This Simple Breathing Exercise Helps You Cope With News Anxiety, Says Dr. Gupta
It takes just seconds, he says.
If watching the news makes you anxious, you aren't alone. According to a study in the journal Health Communication, the obsessive urge to keep up with that news can lead to stress, anxiety, and worsening physical health. Researchers found that 16.5% of 1,100 people polled in an online survey showed signs of "severely problematic" news consumption, which led them to focus less on school, work, and family and contributed to an inability to sleep, while over 73% said they experienced mental health issues "quite a bit" or "very much," and 61% reported their physical health suffered. Luckily, there are things you can do to prevent news-related anxiety, says CNN's chief medical correspondent and host of the Chasing Life Podcast, Sanjay Gupta, MD.
How news impacts your brain
This week, Dr. Gupta weighed in on how the Israel-Hamas war is impacting mental health, not just in terms of the people on the ground but anyone watching it on the news. "Even from afar, if you're witnessing this as we all have been, you guys have been witnessing it constantly, as have I, that can have an impact on your brain," he says.
In order to illustrate his point, he used a brain model showing two areas of the brain: the amygdala, "which is the emotional center of the brain, and that's going to activate no matter what just by seeing some of these images," he says. "And what happens as a result of amygdala is that you're bypassing the frontal lobes, the judgment. You're basically just a reactionary emotional sort of person at that point," he continued. "You're not making rational decisions. It's all emotional. That's no surprise. I think the surprising part is it can happen anywhere."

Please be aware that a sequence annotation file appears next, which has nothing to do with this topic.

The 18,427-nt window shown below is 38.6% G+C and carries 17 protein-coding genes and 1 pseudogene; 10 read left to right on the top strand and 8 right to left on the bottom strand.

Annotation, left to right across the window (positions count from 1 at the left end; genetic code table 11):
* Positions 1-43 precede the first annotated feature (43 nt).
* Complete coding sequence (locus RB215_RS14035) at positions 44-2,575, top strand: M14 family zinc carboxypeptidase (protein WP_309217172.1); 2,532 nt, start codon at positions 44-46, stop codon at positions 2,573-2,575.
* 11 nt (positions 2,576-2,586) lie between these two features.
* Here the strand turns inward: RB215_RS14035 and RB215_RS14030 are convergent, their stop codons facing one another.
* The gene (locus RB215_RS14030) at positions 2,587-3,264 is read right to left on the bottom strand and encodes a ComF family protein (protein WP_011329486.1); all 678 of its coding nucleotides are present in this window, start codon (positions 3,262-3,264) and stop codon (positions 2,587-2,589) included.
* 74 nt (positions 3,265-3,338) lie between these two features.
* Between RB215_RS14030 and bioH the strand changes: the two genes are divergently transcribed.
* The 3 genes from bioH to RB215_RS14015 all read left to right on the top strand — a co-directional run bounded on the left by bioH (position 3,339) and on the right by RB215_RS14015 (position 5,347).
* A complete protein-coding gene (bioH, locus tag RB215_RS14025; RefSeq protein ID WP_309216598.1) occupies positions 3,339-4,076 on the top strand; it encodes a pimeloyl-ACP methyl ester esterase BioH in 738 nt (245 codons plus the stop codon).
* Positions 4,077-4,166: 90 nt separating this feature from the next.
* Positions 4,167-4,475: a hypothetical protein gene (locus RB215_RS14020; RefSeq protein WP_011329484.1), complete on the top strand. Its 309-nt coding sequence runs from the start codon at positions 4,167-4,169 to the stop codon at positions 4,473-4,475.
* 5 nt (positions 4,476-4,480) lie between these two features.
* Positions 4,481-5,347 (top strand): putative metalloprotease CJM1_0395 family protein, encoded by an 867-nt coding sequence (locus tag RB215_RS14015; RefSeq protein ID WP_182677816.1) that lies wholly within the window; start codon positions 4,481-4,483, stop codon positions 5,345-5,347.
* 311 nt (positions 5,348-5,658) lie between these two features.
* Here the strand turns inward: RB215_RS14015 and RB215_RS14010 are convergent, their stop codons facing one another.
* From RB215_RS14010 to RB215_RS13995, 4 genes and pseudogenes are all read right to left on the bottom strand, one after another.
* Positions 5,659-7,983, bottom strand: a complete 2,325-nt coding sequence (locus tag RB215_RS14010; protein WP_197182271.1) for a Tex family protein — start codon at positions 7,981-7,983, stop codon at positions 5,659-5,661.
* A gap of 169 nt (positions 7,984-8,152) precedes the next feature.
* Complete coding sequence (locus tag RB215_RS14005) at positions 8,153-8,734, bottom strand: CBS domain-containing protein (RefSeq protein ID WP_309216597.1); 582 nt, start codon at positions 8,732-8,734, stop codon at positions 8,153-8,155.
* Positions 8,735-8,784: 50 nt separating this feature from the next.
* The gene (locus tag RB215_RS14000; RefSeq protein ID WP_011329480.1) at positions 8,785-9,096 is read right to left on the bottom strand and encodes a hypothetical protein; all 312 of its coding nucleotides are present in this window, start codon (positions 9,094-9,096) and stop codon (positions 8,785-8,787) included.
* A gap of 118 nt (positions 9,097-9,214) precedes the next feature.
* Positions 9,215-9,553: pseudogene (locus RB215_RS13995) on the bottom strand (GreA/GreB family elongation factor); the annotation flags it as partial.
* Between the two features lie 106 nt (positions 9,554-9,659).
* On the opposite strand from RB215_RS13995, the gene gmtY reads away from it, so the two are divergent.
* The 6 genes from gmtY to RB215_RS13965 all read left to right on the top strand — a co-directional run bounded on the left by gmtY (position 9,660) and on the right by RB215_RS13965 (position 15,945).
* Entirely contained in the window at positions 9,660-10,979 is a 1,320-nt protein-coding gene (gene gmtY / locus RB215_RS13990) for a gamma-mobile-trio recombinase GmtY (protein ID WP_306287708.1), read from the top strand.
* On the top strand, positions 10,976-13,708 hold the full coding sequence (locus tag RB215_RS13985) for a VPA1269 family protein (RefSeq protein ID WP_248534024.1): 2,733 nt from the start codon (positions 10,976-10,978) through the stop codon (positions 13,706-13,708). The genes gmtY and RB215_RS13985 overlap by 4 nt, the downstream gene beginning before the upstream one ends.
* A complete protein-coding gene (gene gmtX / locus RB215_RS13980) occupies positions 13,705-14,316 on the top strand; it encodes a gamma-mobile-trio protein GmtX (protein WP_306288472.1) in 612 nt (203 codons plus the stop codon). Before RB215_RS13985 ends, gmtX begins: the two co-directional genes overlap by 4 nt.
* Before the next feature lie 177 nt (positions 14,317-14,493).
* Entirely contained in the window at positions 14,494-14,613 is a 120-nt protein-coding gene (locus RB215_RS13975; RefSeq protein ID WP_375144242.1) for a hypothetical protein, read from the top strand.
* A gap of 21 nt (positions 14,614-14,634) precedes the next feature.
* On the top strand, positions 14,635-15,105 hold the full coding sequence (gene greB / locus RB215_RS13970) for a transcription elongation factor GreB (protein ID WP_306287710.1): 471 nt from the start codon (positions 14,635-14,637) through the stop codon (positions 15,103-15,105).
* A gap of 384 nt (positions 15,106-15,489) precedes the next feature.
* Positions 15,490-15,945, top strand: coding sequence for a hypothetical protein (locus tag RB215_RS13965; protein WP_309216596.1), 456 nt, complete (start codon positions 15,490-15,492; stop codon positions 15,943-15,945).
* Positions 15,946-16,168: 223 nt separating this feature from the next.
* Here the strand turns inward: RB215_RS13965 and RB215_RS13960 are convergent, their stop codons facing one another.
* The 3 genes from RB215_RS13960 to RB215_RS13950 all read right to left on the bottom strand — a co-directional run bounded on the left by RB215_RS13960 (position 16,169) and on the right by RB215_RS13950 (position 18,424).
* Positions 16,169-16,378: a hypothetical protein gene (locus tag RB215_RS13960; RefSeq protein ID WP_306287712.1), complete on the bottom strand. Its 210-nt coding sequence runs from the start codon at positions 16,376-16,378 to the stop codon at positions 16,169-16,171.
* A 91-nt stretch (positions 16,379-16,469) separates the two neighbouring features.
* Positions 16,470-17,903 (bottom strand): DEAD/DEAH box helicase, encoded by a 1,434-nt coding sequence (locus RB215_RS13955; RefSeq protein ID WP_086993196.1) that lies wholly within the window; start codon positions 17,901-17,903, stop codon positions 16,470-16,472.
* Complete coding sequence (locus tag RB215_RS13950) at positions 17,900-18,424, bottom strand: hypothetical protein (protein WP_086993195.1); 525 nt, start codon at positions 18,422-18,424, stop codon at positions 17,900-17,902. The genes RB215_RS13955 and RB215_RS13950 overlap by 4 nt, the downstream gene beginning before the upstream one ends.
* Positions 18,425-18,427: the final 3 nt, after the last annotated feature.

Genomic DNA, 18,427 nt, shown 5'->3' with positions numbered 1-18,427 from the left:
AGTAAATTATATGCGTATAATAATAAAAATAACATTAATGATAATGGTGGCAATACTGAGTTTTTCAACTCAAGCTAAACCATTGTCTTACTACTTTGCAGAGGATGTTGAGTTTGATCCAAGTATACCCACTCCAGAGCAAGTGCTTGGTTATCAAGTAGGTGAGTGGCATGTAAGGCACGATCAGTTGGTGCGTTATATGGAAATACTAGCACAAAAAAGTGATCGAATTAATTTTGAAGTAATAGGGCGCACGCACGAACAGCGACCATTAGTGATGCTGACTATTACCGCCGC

He recently had Gail Saltz from the New York Presbyterian Hospital, Weill-Cornell Medical College, on his podcast, who gave him suggestions on what to do about it.
How you can defend yourself
The first? Remove social media apps. "I'm agreeing with the American Psychological Association and other organizations that have come out to say, 'Hey, take these social media apps off your kids' phone for a while,'" he says. "But I would also say for the adults, it may be a time to remove them for yourself." He added that he isn't recommending to "crawl under a rock and have no idea what's going on," but instead is advocating "not scrolling through the social media where there's no trigger warning. There's no warning. It's just a constant diet of really upsetting images," he says.
He also maintains that Saltz suggests prioritizing mental health self-care. "When you brush your teeth, you take care of your skin. How do you take care of your mental health? How do you even know?" he says.
Try paced deep breathing
"Paced deep breathing is something anybody can do, and I don't mean to minimize things, but it makes such an impact. Five seconds in through your nose and then seven seconds, two extra seconds out through your mouth, those two extra seconds, that's when your heart rate lowers. That's when your stress lowers. That's when your cortisol levels lower. Do that ten times."
He himself does it, and "I always do it when I'm in war zones," he says. "Anybody who's watching these images can do it. Do it with your kids." If you don't know how to do it, he suggests downloading a breathing app.